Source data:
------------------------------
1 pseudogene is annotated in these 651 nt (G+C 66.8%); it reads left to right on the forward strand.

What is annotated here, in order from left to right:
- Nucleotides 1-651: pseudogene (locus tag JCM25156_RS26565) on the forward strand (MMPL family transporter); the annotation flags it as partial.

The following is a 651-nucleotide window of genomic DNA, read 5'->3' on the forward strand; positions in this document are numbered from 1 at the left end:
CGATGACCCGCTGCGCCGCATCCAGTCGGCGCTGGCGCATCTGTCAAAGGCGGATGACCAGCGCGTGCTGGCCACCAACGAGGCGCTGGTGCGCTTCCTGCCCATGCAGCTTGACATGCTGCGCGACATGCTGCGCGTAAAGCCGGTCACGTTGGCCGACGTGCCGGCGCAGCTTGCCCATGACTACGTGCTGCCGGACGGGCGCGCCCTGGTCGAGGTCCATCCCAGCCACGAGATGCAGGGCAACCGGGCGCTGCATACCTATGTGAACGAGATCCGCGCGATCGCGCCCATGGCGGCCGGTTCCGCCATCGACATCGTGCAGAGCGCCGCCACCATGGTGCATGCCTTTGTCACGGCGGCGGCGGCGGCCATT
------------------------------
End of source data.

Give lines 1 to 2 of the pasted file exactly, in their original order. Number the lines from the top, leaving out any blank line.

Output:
1 pseudogene is annotated in these 651 nt (G+C 66.8%); it reads left to right on the forward strand.

What is annotated here, in order from left to right: